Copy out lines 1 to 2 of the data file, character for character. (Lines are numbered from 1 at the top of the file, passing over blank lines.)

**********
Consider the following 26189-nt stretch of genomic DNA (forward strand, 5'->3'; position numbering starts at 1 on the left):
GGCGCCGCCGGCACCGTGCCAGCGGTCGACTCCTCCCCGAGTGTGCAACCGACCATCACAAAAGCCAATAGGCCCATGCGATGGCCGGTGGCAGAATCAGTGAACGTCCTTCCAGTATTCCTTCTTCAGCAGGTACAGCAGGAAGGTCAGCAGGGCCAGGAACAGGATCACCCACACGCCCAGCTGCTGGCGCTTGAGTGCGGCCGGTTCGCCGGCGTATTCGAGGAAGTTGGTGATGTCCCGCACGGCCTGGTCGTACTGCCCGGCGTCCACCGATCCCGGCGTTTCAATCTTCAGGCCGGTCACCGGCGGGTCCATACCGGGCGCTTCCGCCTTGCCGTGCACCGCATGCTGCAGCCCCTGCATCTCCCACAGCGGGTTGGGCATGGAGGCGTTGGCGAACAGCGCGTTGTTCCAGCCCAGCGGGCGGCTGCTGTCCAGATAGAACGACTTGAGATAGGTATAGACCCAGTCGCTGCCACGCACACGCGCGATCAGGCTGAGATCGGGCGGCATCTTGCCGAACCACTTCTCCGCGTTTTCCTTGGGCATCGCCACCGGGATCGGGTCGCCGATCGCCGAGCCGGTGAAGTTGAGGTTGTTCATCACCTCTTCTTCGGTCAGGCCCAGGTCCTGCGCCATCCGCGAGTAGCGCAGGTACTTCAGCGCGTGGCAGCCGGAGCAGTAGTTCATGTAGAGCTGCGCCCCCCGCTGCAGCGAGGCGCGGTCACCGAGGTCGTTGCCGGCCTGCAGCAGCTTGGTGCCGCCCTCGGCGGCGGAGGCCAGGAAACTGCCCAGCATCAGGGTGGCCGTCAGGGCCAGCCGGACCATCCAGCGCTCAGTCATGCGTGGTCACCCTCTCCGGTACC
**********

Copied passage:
Consider the following 26189-nt stretch of genomic DNA (forward strand, 5'->3'; position numbering starts at 1 on the left):
GGCGCCGCCGGCACCGTGCCAGCGGTCGACTCCTCCCCGAGTGTGCAACCGACCATCACAAAAGCCAATAGGCCCATGCGATGGCCGGTGGCAGAATCAGTGAACGTCCTTCCAGTATTCCTTCTTCAGCAGGTACAGCAGGAAGGTCAGCAGGGCCAGGAACAGGATCACCCACACGCCCAGCTGCTGGCGCTTGAGTGCGGCCGGTTCGCCGGCGTATTCGAGGAAGTTGGTGATGTCCCGCACGGCCTGGTCGTACTGCCCGGCGTCCACCGATCCCGGCGTTTCAATCTTCAGGCCGGTCACCGGCGGGTCCATACCGGGCGCTTCCGCCTTGCCGTGCACCGCATGCTGCAGCCCCTGCATCTCCCACAGCGGGTTGGGCATGGAGGCGTTGGCGAACAGCGCGTTGTTCCAGCCCAGCGGGCGGCTGCTGTCCAGATAGAACGACTTGAGATAGGTATAGACCCAGTCGCTGCCACGCACACGCGCGATCAGGCTGAGATCGGGCGGCATCTTGCCGAACCACTTCTCCGCGTTTTCCTTGGGCATCGCCACCGGGATCGGGTCGCCGATCGCCGAGCCGGTGAAGTTGAGGTTGTTCATCACCTCTTCTTCGGTCAGGCCCAGGTCCTGCGCCATCCGCGAGTAGCGCAGGTACTTCAGCGCGTGGCAGCCGGAGCAGTAGTTCATGTAGAGCTGCGCCCCCCGCTGCAGCGAGGCGCGGTCACCGAGGTCGTTGCCGGCCTGCAGCAGCTTGGTGCCGCCCTCGGCGGCGGAGGCCAGGAAACTGCCCAGCATCAGGGTGGCCGTCAGGGCCAGCCGGACCATCCAGCGCTCAGTCATGCGTGGTCACCCTCTCCGGTACC